Dr. Zoecklein sees the Virginia wine industry as falling into three separate camps.  In the first camp you find wineries that are making wines that are as well crafted as wines anywhere in the world.  The second camp is comprised of wineries that are making good wine but they lack consistency either across vintages or across labels.  The final camp is comprised of the wineries that are "not nearly as noble as the previous two."  The progressive producers recognize that the market is not static and that they must continue to make progress from one season to the next.  That being said, the industry as a whole is beginning to reap the benefits of technology, estate fruit from older vines, and a better understanding of the impact of seasonal variation on grape and wine quality.  This is still a tourism-based industry but the finer producers understand that they have to get into a position where their wines can compete against the finest wines in the world.  Tourism sales will not provide the economies of scale, or drive the economies of quality, required to compete on the big stage.

The industry does have to confront challenges in the areas of (i) the environment and (ii) attitudes of the buying public.  First, in terms of the environment, winemakers have to deal with late frosts, drought, high humidity, and tropical storms in the fall.  They need to continue working to understand these phenomena and then to incorporate their learnings into their viticultural processes.  In terms of the buying public, Virginia is a new wine region and is being regarded with some skepticism.  The challenge for the VA wine community is to get the potential buyer to "taste the wine and not the label."

Dr. Zoecklein sees the industry moving to a consensus on what varieties will do best in Virginia both in the ground and in the market.  He sees Viognier as gaining a reputation and as a variety that can help to provide regional distinctiveness.  He sees Petit Manseng as being a good second choice because it is soil-suitable, it is not planted extensively in the US, and it can be vinified for both a sweet and a dry wine.  Every winemaker is producing Cabernet Franc and they have learned to tone down the herbaceousness which had plagued their efforts to date.  He thinks Cabernet Franc will do best in Virginia as part of a blend.  Dr. Zoecklein sees both Tannat and Petit Verdot as gaining traction in the marketplace.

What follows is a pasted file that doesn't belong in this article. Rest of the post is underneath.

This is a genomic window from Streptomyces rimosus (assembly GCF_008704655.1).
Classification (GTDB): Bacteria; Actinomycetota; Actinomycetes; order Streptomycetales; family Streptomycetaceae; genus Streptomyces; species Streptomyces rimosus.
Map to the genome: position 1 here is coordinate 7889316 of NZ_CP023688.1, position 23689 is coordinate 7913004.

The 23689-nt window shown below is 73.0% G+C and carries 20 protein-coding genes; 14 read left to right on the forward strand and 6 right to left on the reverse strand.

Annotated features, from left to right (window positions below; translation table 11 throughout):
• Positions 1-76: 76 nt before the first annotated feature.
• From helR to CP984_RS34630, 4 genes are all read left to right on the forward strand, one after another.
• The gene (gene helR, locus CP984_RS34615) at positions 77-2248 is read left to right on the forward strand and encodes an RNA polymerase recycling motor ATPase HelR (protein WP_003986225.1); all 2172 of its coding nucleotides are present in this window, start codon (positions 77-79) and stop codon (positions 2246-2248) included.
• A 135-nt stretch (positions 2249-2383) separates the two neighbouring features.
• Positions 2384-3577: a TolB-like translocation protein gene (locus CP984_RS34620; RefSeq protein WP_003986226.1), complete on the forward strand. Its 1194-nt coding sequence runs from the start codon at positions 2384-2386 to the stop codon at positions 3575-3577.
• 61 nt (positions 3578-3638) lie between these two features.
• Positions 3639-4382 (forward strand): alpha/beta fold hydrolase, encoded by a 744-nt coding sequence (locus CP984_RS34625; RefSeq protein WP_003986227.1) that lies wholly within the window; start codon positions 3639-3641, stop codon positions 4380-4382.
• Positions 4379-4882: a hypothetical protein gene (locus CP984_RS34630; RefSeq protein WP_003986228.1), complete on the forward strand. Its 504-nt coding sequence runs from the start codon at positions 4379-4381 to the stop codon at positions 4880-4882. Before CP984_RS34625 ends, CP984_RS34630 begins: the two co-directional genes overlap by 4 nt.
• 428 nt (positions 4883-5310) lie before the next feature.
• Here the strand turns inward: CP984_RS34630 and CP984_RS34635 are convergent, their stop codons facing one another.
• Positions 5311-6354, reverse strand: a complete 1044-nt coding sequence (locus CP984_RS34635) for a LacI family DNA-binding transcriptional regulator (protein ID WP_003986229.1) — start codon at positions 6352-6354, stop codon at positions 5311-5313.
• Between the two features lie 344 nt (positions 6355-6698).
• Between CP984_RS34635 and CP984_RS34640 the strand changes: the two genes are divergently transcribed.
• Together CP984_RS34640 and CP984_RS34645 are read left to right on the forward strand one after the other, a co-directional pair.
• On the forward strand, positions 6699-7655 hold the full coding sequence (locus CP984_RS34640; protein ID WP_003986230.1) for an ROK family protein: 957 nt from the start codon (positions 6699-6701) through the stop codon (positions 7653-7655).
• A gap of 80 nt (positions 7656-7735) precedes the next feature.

As regards my question about Linden Vineyards, Dr. Zoecklein sees Jim Law, the owner, as having a quite unique situation vis a vis the other wineries in Virginia.  Jim has dealt with estate fruit for over 25 years and has gained an empirical understanding of what works and what does not.  Jim, according to Dr. Zoecklein, is great at making observations and banking them.  Finally, wine quality factors are in the vineyard and Jim is a great student of viticulture.

In closing, Dr. Zoecklein expressed a strong sense of optimism in that he sees a number of things lining up to increase the pace of the industry's progress.  First, there is a lot of excitement both within and outside the industry because some wineries are crafting fine wines -- and people are noticing it.   Second, there is strong support of the wine industry by the Governor.  According to (2/26/12), "Promoting the bouquet of Virginia's wine industry has been an important part of (Governor) McDonnell's economic development initiatives ... Virginia wine has been at the center of events at the Virginia Executive Mansion, at business meetings and on international trade and marketing missions to India, Israel, and countries in Europe and Asia."  The Governor, according to Dr. Zoecklein, "... understands the inter-relationships between agriculture, production, marketing, tourism, and tax revenues that the Virginia wine industry brings to the Commonwealth.  It is the understanding of the value-added potential that is the genesis of his support."  Finally, Dr. Zoecklein sees Virginia Tech increasing its already extensive support of the industry.

According to Dr. Zoecklein, "The future is bright as this regional industry grows."  More vines are needed in the ground to help fuel this growth but that will be a challenge given the costs associated with agriculture in the state.

© Wine -- Mise en abyme